A table with the current assignment of transponders is available HERE. This list will be regularly updated. If you think you have a different number to that listed, please contact your club. Also check what number you have been assigned on the start list each week and if you think it should be different let someone know at sign-in (or before).

The transponders issued over 5 years ago are nearing their end of life where the non-replaceable internal battery dies. The club will gradually replace transponders as they fail at a cost of $100 to the member and these should last another 5 years. If your old transponder is not detected in a race finish (as indicated in the published results), please return it to the club for checking, it may be due for replacement.

The transponder system we used is called an “Active System:. The transponder has a battery, that causes a microprocessor to fire off a signal when it crosses the timing loop. The battery will die at some point, and cannot be replaced. When the transponder is not being used, it goes to “sleep”. Care of your transponder when not being used can prolong battery life, eg – don’t leave the transponder in the car if you have “keyless ignition”, and don’t store your transponder close to electrical wiring are a couple of basic points to remember.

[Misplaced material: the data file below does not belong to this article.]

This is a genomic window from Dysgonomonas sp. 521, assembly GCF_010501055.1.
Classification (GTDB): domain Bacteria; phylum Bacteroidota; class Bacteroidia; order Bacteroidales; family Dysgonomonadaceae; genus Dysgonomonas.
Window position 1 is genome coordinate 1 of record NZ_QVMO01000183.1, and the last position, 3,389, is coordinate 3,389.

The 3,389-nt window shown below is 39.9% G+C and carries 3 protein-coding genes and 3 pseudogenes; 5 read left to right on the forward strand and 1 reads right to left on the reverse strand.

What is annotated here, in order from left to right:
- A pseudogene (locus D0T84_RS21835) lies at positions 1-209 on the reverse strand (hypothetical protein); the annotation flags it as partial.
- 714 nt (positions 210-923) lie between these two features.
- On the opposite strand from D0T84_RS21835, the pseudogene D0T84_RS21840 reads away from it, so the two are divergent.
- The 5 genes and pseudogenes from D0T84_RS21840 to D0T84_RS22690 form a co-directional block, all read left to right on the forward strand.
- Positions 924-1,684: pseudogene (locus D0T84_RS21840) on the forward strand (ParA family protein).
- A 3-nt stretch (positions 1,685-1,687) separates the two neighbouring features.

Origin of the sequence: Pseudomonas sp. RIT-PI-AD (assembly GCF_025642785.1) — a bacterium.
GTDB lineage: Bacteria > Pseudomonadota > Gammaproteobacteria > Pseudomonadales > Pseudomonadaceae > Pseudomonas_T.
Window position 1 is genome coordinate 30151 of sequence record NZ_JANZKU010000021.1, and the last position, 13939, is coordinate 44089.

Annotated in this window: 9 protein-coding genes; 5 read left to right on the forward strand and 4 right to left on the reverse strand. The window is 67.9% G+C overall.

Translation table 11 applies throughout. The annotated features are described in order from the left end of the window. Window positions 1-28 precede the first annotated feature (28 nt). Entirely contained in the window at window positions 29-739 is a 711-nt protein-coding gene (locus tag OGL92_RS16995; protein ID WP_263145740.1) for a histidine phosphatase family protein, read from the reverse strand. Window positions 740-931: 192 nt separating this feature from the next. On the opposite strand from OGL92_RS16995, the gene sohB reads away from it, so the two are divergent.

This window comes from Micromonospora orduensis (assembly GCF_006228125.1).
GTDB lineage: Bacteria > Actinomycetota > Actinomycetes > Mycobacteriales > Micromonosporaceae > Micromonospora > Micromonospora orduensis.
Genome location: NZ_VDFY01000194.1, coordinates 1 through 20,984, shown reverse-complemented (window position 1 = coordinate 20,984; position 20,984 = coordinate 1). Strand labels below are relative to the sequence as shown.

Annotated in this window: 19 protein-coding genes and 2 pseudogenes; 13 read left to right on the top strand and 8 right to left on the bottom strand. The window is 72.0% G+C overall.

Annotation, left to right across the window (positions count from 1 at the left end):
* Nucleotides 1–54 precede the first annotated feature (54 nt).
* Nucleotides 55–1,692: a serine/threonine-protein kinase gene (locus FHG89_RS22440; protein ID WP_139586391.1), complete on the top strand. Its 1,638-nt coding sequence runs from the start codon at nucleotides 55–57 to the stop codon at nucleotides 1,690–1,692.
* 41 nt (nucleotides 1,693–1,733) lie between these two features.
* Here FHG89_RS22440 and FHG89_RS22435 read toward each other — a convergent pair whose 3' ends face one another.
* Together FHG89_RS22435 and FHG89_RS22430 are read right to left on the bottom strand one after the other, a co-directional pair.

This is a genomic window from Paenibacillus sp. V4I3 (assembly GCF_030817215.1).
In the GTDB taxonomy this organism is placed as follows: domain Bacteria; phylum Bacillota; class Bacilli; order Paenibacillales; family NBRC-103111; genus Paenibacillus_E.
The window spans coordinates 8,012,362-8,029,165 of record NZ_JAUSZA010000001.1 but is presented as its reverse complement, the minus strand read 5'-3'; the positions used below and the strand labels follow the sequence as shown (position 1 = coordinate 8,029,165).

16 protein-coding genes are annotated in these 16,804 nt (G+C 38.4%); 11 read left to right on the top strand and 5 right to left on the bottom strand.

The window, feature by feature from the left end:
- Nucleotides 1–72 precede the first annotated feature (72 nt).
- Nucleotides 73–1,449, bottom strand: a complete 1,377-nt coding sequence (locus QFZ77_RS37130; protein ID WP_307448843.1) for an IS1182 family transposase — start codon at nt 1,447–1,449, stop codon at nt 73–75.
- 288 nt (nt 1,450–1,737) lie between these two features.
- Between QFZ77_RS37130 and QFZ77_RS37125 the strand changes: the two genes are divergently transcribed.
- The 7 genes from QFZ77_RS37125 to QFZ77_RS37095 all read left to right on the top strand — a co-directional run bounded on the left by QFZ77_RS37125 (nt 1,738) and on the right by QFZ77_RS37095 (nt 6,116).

The transponders are somewhat sensitive to their placement on the bike. In particular, covering the outside with the velcro fastening strap may affect the functioning. A rule of thumb is to try to maintain a clear line-of-sight between the outside surface of the transponder and the detecting hardware at the finish line. Such things as metal or carbon fibre bike parts can block this. Best orientation of the transponder is vertical (as shown below).

Example of preferred method of attachment:-Slide 1


A description of the Timing System Operation is here.